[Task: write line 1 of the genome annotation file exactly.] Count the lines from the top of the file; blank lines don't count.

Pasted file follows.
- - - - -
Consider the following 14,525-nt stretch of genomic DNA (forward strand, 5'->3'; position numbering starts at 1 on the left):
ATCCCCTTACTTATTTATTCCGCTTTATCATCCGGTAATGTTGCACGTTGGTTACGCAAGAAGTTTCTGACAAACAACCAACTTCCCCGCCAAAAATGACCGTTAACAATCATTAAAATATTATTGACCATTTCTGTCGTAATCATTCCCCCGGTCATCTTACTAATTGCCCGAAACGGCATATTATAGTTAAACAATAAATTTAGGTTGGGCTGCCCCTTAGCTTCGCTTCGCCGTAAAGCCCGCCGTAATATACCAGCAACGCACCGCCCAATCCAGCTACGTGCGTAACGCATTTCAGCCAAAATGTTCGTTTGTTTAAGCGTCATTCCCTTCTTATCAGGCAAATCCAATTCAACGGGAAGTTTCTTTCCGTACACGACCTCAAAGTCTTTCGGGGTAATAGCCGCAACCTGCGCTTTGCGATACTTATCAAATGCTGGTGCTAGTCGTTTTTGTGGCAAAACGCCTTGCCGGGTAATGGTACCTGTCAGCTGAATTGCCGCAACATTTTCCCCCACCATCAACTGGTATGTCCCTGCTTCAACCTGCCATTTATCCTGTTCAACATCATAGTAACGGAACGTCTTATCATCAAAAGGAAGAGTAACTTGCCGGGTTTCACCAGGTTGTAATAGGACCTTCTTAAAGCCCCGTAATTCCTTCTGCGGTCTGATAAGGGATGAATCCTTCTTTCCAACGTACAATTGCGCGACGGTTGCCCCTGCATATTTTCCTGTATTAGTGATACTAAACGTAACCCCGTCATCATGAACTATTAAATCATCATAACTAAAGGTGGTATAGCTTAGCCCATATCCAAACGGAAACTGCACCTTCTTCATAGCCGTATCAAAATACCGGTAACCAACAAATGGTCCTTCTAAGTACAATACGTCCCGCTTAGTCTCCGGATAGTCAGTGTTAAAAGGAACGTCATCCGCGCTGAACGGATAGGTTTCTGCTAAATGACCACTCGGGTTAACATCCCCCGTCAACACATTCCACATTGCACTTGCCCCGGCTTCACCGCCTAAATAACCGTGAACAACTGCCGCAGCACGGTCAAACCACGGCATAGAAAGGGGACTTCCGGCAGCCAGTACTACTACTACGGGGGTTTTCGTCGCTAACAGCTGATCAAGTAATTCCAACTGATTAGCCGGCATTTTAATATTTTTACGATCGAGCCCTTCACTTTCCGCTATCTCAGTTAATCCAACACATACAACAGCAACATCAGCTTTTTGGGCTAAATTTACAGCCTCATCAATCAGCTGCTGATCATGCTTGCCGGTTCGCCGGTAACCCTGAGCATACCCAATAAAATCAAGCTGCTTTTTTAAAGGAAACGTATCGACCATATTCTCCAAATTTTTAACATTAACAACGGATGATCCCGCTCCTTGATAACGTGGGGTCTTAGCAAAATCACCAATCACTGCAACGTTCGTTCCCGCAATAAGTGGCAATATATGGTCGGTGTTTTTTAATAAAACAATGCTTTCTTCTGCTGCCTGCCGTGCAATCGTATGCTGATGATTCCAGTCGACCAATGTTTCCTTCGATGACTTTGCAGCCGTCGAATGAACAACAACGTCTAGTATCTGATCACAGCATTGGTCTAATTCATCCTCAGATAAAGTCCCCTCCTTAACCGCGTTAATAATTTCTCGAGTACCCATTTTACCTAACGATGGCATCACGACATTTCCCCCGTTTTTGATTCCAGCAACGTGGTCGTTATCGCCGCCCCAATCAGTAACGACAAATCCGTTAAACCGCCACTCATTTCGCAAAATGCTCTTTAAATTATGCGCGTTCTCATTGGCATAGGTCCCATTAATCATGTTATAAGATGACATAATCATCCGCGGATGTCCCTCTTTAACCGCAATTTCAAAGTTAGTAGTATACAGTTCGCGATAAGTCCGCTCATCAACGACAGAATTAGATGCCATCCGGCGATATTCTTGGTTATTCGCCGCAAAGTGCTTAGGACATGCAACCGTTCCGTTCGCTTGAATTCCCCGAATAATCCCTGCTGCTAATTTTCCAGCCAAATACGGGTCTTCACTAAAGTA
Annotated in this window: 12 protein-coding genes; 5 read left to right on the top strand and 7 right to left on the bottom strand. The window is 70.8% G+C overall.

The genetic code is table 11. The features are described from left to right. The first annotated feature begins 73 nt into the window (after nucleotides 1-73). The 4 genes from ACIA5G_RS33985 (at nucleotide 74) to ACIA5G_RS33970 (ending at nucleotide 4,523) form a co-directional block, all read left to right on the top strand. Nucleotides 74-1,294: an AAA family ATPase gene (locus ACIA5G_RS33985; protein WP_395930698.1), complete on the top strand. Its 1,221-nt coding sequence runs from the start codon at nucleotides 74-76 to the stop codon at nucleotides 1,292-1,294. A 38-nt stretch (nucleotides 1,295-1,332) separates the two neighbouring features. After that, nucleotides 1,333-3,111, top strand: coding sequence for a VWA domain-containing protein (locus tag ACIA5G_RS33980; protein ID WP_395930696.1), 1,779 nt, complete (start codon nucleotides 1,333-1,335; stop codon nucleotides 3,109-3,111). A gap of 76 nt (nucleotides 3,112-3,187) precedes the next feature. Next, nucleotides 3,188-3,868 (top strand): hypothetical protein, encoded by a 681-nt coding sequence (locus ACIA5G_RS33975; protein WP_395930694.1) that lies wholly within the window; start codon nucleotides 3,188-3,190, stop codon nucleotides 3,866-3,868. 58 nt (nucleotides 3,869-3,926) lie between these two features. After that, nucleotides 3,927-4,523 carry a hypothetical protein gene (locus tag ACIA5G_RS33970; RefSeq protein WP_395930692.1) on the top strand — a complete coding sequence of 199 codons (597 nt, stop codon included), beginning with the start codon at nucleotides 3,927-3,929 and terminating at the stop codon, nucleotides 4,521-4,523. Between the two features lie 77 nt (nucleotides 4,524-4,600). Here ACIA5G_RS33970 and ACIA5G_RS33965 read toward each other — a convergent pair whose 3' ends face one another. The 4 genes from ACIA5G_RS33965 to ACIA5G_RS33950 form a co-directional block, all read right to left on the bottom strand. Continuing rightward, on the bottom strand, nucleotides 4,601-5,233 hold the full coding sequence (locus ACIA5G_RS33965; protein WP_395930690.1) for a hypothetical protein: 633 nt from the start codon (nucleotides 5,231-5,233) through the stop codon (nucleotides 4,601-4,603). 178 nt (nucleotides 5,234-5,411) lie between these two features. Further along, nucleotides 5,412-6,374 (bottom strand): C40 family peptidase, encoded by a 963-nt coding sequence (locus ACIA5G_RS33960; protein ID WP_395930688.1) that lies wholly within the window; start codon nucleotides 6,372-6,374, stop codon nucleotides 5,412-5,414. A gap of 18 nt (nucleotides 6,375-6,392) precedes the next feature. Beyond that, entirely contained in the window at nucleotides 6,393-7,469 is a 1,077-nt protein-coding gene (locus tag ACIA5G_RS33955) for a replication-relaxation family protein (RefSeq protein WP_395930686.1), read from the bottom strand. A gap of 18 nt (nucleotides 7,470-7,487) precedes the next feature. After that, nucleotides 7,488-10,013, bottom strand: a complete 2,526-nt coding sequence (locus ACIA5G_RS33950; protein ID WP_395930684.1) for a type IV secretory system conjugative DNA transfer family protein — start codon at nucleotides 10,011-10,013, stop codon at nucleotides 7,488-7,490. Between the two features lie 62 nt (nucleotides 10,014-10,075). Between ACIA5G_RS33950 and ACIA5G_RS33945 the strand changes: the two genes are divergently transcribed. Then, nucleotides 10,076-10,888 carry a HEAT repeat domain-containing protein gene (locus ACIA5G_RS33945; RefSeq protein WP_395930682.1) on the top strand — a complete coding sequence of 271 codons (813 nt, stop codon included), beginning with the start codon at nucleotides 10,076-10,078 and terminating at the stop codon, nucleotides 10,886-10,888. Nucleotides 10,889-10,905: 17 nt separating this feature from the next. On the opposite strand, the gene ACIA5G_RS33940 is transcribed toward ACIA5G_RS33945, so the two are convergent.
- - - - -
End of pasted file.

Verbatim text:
Consider the following 14,525-nt stretch of genomic DNA (forward strand, 5'->3'; position numbering starts at 1 on the left):